DJB is in a crusade to bring back science as a distinct subject in the early grades of the basic education curriculum (BEC). Since 2002, science has been integrated with Makabayan and English. For Makabayan there are these subject areas: Social Studies, Music and Arts, Technology and Livelihood, and Values Education.
DJB's current crusade should let us think about the problems of teaching science in basic education. Dina Ocampo et al's paper (2009) (also a UP Centennial lecture) on reforms that don't transform in the DepEd should be a requisite backgrounder on dealing with the problem of basic science education.
Despite the extensive discussion on the various surveys on Philippine educational reform and the vexed issue of language of instruction, one important point in this paper is that we haven't effected a shift from structure based to constructivist based approaches to education. Here lies the nuts and bolts of the post-modern debate on science education. What is better? Content based sci-ed (structure based) or inquiry based sci-ed (constructivist)? Recent pedagogical approaches in the US and Commonwealth countries point to a concept based approach that rapidly moves on to an experimental hands on based approach. This is supported by some research but remains controversial.
Obviously the latter choice will require extensive infrastructure in the provision of science labs in elementary and high schools. Even in the USA, there has been a trend to de-emphasize science in basic education by reducing the core subjects to earth/physical sciences, biology and chemistry. This is partially due to the expense of providing these programs. There is also a trend to integrate the sciences along a more humanistic and social studies theme. In the UK upper level basic education programmes may have 21st science as an option for their school leavers certificate.
I am quite aware of this first hand when I taught at Lousiana State University. Thus the concern that the United States is losing its competitive edge in science has some basis. In the USA, the integration of science along humanistic lines occurs in junior high. Physics has been the first casualty here and universities and colleges are quite worried that students get into science and engineering with not much physics to begin with!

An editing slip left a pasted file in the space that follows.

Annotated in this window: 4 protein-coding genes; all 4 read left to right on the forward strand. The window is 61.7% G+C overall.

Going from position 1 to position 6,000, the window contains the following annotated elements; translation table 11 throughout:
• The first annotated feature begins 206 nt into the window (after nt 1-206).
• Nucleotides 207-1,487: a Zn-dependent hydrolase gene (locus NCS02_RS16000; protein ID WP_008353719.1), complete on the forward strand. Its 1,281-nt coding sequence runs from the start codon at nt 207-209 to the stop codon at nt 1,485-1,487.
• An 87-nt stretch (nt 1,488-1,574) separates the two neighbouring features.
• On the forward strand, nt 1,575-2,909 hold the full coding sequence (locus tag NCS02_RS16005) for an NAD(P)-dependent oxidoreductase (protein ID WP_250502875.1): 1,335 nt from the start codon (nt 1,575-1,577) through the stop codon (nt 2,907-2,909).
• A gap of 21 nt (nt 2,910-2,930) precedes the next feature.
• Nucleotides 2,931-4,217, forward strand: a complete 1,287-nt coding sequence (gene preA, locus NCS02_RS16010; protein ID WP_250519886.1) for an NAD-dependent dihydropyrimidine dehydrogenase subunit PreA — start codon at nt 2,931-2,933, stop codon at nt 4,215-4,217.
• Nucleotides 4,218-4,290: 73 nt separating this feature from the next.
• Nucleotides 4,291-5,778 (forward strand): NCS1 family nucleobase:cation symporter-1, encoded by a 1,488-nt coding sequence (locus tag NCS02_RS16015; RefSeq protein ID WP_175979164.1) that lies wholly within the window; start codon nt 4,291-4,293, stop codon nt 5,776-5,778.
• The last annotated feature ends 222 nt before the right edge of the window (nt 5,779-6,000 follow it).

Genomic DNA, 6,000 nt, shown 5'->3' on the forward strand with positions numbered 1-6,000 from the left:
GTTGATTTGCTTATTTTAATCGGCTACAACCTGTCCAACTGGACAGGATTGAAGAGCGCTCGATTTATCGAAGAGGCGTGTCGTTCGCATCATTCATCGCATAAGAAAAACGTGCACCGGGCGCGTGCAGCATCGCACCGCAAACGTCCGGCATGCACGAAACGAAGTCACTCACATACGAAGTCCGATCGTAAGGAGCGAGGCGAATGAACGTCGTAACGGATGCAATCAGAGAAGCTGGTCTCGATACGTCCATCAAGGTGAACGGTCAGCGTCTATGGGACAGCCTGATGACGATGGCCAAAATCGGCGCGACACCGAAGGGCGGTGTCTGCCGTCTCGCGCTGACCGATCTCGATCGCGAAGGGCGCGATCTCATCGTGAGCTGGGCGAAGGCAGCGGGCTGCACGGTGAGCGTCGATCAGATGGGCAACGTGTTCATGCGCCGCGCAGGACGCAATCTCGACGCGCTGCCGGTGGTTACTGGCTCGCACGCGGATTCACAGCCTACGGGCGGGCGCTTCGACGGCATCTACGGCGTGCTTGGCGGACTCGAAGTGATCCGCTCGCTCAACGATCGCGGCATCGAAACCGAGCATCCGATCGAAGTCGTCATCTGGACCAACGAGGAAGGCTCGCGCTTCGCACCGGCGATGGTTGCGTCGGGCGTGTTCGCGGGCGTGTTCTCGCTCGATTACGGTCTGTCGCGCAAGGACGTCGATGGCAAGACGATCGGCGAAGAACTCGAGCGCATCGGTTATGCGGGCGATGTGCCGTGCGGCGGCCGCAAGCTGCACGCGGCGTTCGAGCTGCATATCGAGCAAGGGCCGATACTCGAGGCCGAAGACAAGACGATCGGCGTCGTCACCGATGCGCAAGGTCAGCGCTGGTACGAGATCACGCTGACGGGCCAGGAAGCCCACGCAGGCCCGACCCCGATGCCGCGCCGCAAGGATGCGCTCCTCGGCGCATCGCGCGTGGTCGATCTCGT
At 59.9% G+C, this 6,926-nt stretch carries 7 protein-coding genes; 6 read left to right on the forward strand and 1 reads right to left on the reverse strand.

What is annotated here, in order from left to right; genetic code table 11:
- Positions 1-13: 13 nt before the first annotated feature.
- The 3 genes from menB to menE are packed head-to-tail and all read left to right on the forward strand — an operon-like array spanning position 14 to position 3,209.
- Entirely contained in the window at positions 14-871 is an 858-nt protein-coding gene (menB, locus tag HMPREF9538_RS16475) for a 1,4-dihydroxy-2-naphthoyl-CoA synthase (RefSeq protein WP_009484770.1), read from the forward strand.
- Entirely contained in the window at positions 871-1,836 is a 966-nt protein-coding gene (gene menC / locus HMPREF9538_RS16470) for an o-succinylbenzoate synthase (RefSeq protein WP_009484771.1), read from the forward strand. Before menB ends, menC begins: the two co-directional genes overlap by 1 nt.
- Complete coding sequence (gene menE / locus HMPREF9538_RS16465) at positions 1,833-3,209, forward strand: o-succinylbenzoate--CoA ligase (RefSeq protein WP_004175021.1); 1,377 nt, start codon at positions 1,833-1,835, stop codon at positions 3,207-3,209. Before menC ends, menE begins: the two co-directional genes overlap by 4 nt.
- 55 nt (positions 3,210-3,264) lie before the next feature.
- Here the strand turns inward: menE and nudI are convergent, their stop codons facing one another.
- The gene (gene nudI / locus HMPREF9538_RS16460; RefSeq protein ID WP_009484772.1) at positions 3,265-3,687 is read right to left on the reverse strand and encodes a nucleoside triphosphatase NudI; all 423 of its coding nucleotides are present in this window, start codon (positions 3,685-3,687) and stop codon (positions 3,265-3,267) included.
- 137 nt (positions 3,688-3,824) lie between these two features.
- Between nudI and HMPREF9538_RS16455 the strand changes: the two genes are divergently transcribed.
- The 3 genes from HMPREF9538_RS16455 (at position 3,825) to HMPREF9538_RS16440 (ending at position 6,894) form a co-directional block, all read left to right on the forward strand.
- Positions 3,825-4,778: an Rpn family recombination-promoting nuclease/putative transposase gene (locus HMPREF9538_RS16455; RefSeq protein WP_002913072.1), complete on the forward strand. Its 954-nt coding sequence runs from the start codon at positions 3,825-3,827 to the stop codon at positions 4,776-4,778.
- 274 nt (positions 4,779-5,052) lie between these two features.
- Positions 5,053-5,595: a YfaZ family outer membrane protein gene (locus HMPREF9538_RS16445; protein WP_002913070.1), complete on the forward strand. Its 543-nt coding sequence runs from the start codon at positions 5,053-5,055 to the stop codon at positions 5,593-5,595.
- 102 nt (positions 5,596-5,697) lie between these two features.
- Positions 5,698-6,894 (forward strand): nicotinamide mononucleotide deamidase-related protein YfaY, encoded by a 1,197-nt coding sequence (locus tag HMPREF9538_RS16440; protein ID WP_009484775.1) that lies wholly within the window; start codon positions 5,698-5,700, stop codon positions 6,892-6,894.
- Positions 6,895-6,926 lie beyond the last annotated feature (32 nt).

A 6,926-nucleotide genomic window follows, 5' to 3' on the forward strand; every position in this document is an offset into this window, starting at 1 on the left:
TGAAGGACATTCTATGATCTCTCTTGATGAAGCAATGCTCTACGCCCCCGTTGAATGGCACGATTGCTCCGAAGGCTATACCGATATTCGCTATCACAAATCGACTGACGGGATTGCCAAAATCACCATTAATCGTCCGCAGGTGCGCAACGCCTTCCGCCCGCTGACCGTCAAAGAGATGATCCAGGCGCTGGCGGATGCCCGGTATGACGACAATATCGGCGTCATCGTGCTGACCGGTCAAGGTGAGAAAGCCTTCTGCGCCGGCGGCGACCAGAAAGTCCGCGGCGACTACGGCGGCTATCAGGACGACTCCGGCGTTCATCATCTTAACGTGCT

I am no expert nor a practitioner in basic science education but we in higher education get the products of basic education. The leveling process in introductory college science courses includes removing out misconceptions due to previous thinking or views of the world. In my Philippine experience of college science teaching these misconceptions often have a religious and cultural/superstition basis. This BTW cuts across social classes. The rich have their own unscientific ideas and the poor theirs. The common between these are religious in origin and class based misconceptions persist especially on human biology and health. The recent study by Professor JR Torres of Rizal Technological University on astronomy concepts is proof that these misconceptions persist.
It is certain that inquiry based science should include factual knowledge since it is impossible to do experiments on all basic science concepts. A good grounding on both the experimental and factual bases of science is necessary in metacognition in which students begin to integrate and form their own scientfic theories. This starts in high school and further developed in college/university. In the MSc and PhD levels, this is further honed. However we notice that even at the MSc level, we have to teach science the undergrad way since students haven't developed the basic metacognition competencies!
In the US, UK, EU, Japan, and China, science is taught as a single subject from the early grades to at least in high school where the basic sciences are taught as separate subjects. The trend to teach science along humanistic and social studies lines risks it being tainted with ideological bias. This is something that isn't part of a scientific culture and will retard scientific development Teaching basic science in Makabayan risks this and may not develop thinking skills for a globalized technology driven environment.
SOURCE: Philippine Commentary